José Pedro Mimoso recognised as Outstanding Referee by the American Physical Society
2017 March 07
José Pedro Mimoso, recognized as Outstanding Referee by the American Physical Society in 2017José Pedro Mimoso
, researcher at the Instituto de Astrofísica e Ciências do Espaço (IA1
) and Faculdade de Ciências da Universidade de Lisboa (FCUL
), has been recognised as Outstanding Referee by the American Physical Society (APS
), according to the announcement
published on their website. APS publishes some of the journals of greatest impact in the field of Physics and, by means of their Outstanding Referee Program, recognises annually the value of the work of some of their referees in the assessment of manuscripts submitted to publication.
This year, José Pedro Mimoso received this lifetime recognition together with other 149 referees from around the world. In 2016, this award was also given to Pedro Avelino
(IA and Universidade do Porto
To José Pedro Mimoso (IA and FCUL), “the fact that here at IA both Pedro Avelino and me were recognised means that we achieved in this work a standard of scientific competence that is on a par with the best in the world.”
José Pedro Mimoso focus his research on the natures of dark matter2
and dark energy3
, on the large-scale dynamics of the Universe, and on the theories of modified gravity. For more than twenty years he has been collaborating with APS journals, such as Physical Review D
, specialised in particle physics, field theory and gravitation, and Physical Review Letters
, a highly renowned journal dedicated to the communication of notable scientific results.
Regarding Pedro Avelino's research, it revolves around a variety of topics, like dark matter and dark energy, cosmic background radiation, varying fundamental constants of the Universe, and even asteroseismology4
As to what might have led to this recognition, José Pedro Mimoso believes that it may have been a combination of several qualities, namely his effort in offering a constructive assessment of the manuscripts, suggesting what the authors can do so that their article might be accepted.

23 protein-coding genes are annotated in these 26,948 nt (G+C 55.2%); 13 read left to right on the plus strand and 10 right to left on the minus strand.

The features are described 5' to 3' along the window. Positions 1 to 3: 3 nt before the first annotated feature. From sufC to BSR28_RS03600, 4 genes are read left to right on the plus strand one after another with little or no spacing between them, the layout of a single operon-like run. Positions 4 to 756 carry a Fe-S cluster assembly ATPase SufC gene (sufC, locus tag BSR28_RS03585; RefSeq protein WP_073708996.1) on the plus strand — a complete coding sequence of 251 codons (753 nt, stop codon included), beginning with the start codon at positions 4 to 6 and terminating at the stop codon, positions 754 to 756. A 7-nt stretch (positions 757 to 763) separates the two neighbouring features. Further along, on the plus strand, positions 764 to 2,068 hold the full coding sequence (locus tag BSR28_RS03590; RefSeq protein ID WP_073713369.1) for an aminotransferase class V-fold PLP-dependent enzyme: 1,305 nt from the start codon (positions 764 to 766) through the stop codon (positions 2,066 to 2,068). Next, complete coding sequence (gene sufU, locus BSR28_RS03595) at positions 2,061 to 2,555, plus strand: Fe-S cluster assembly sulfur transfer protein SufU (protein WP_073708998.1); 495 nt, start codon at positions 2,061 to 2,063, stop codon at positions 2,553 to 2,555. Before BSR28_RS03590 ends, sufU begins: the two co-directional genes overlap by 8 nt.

This task has its challenges, but is also rewarding, says Mimoso. “The interesting thing in being a referee is that, if one has a certain degree of flexibility – and I have – then will have to study a few topics slightly outside those in which he or she regularly works. I end up learning a lot.”
José Pedro Mimoso will be publicly honoured in two ceremonies hosted by the American Physical Society, respectively in New Orleans, on the 13th of March, and in Washington, on the 29th of April. NOTES
- The Instituto de Astrofísica e Ciências do Espaço (Institute of Astrophysics and Space Sciences – IA) is the largest Portuguese research unit in space sciences and integrates researchers from the University of Lisbon and the University of Porto. The institute encompasses most of the field’s national scientific output and it was evaluated as Excellent in the last evaluation from the European Science Foundation (ESF). IA's activity is funded by national and international funds, including Fundação para a Ciência e a Tecnologia (UID/FIS/04434/2013), POPH/FSE and FEDER through COMPETE 2020.
- Dark matter is a type of matter that neither emits nor absorbs radiation from whichever segment of the electromagnetic spectrum. Despite not being directly detected using telescopes, its gravity causes noticeable effects on visible matter. Dark matter may comprise about 23% of all there is in the Universe, while 'ordinary' matter corresponds to only 4%.
- Dark energy is a mysterious force that opposes gravitational pull and that causes the accelerated expansion of the Universe. Dark energy may comprise 73% of all there is in the Universe. The discovery of this cosmic acceleration, in 1998, was awarded in 2011 with the Nobel Prize in Physics.
- Asteroseismology is the study of the interior of the stars by means of their seismic activity measured at the surface. In seismology, the different vibration modes of an earthquake can be used to study the interior of the Earth in order to collect data about the composition and depth of the different layers. Similarly, the oscillations observed on the surface of a star may also be used to infer information about the internal structure and composition of that star.
Science Communication Group